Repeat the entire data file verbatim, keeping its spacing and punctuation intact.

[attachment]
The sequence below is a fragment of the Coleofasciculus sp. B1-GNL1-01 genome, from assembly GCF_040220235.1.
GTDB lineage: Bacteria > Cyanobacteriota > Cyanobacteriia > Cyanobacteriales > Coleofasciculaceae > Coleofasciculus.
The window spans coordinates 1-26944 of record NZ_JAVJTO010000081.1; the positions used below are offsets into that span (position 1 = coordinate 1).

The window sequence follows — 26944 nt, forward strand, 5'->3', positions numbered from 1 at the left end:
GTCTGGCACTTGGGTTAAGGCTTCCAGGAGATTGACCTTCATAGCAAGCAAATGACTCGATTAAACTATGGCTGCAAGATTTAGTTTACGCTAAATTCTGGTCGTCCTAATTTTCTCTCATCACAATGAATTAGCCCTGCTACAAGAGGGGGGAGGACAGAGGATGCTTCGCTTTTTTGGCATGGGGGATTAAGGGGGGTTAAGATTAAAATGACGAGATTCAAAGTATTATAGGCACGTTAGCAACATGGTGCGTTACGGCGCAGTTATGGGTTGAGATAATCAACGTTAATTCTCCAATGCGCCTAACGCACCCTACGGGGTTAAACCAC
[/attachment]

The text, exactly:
The sequence below is a fragment of the Coleofasciculus sp. B1-GNL1-01 genome, from assembly GCF_040220235.1.
GTDB lineage: Bacteria > Cyanobacteriota > Cyanobacteriia > Cyanobacteriales > Coleofasciculaceae > Coleofasciculus.
The window spans coordinates 1-26944 of record NZ_JAVJTO010000081.1; the positions used below are offsets into that span (position 1 = coordinate 1).

The window sequence follows — 26944 nt, forward strand, 5'->3', positions numbered from 1 at the left end:
GTCTGGCACTTGGGTTAAGGCTTCCAGGAGATTGACCTTCATAGCAAGCAAATGACTCGATTAAACTATGGCTGCAAGATTTAGTTTACGCTAAATTCTGGTCGTCCTAATTTTCTCTCATCACAATGAATTAGCCCTGCTACAAGAGGGGGGAGGACAGAGGATGCTTCGCTTTTTTGGCATGGGGGATTAAGGGGGGTTAAGATTAAAATGACGAGATTCAAAGTATTATAGGCACGTTAGCAACATGGTGCGTTACGGCGCAGTTATGGGTTGAGATAATCAACGTTAATTCTCCAATGCGCCTAACGCACCCTACGGGGTTAAACCAC